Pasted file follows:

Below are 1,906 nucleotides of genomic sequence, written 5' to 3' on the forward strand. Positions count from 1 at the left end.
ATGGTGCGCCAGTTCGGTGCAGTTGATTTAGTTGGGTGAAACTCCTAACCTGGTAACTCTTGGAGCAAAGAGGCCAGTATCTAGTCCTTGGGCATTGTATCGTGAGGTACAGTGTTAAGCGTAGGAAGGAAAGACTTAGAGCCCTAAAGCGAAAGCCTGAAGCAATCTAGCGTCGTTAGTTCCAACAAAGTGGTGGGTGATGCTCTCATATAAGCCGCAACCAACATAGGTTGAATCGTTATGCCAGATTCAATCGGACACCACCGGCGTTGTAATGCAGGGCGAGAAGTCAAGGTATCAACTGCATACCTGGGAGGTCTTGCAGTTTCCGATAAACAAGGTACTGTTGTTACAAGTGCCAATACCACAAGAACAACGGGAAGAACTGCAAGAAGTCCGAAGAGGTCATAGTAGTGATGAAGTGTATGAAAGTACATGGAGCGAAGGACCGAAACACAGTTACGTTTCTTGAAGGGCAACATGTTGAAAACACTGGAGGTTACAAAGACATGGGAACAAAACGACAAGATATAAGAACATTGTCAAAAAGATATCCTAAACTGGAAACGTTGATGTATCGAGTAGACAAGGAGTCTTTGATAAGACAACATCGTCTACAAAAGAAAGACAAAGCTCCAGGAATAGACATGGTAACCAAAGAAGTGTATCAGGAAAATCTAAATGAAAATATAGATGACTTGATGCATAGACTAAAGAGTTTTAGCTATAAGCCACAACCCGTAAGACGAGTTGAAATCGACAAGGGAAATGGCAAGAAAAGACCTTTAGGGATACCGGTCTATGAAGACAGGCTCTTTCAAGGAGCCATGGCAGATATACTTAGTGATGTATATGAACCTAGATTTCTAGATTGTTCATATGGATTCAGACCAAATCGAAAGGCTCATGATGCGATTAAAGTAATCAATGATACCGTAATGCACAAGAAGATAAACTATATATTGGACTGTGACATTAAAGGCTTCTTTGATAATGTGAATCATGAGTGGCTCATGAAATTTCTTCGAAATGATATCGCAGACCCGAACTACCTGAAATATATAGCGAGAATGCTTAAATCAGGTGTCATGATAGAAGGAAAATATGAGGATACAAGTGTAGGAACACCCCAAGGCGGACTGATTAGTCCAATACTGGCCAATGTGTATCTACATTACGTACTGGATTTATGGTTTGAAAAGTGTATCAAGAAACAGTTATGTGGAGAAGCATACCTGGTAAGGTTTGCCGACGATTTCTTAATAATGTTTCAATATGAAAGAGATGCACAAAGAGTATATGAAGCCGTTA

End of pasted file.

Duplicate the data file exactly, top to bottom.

Below are 1,906 nucleotides of genomic sequence, written 5' to 3' on the forward strand. Positions count from 1 at the left end.
ATGGTGCGCCAGTTCGGTGCAGTTGATTTAGTTGGGTGAAACTCCTAACCTGGTAACTCTTGGAGCAAAGAGGCCAGTATCTAGTCCTTGGGCATTGTATCGTGAGGTACAGTGTTAAGCGTAGGAAGGAAAGACTTAGAGCCCTAAAGCGAAAGCCTGAAGCAATCTAGCGTCGTTAGTTCCAACAAAGTGGTGGGTGATGCTCTCATATAAGCCGCAACCAACATAGGTTGAATCGTTATGCCAGATTCAATCGGACACCACCGGCGTTGTAATGCAGGGCGAGAAGTCAAGGTATCAACTGCATACCTGGGAGGTCTTGCAGTTTCCGATAAACAAGGTACTGTTGTTACAAGTGCCAATACCACAAGAACAACGGGAAGAACTGCAAGAAGTCCGAAGAGGTCATAGTAGTGATGAAGTGTATGAAAGTACATGGAGCGAAGGACCGAAACACAGTTACGTTTCTTGAAGGGCAACATGTTGAAAACACTGGAGGTTACAAAGACATGGGAACAAAACGACAAGATATAAGAACATTGTCAAAAAGATATCCTAAACTGGAAACGTTGATGTATCGAGTAGACAAGGAGTCTTTGATAAGACAACATCGTCTACAAAAGAAAGACAAAGCTCCAGGAATAGACATGGTAACCAAAGAAGTGTATCAGGAAAATCTAAATGAAAATATAGATGACTTGATGCATAGACTAAAGAGTTTTAGCTATAAGCCACAACCCGTAAGACGAGTTGAAATCGACAAGGGAAATGGCAAGAAAAGACCTTTAGGGATACCGGTCTATGAAGACAGGCTCTTTCAAGGAGCCATGGCAGATATACTTAGTGATGTATATGAACCTAGATTTCTAGATTGTTCATATGGATTCAGACCAAATCGAAAGGCTCATGATGCGATTAAAGTAATCAATGATACCGTAATGCACAAGAAGATAAACTATATATTGGACTGTGACATTAAAGGCTTCTTTGATAATGTGAATCATGAGTGGCTCATGAAATTTCTTCGAAATGATATCGCAGACCCGAACTACCTGAAATATATAGCGAGAATGCTTAAATCAGGTGTCATGATAGAAGGAAAATATGAGGATACAAGTGTAGGAACACCCCAAGGCGGACTGATTAGTCCAATACTGGCCAATGTGTATCTACATTACGTACTGGATTTATGGTTTGAAAAGTGTATCAAGAAACAGTTATGTGGAGAAGCATACCTGGTAAGGTTTGCCGACGATTTCTTAATAATGTTTCAATATGAAAGAGATGCACAAAGAGTATATGAAGCCGTTA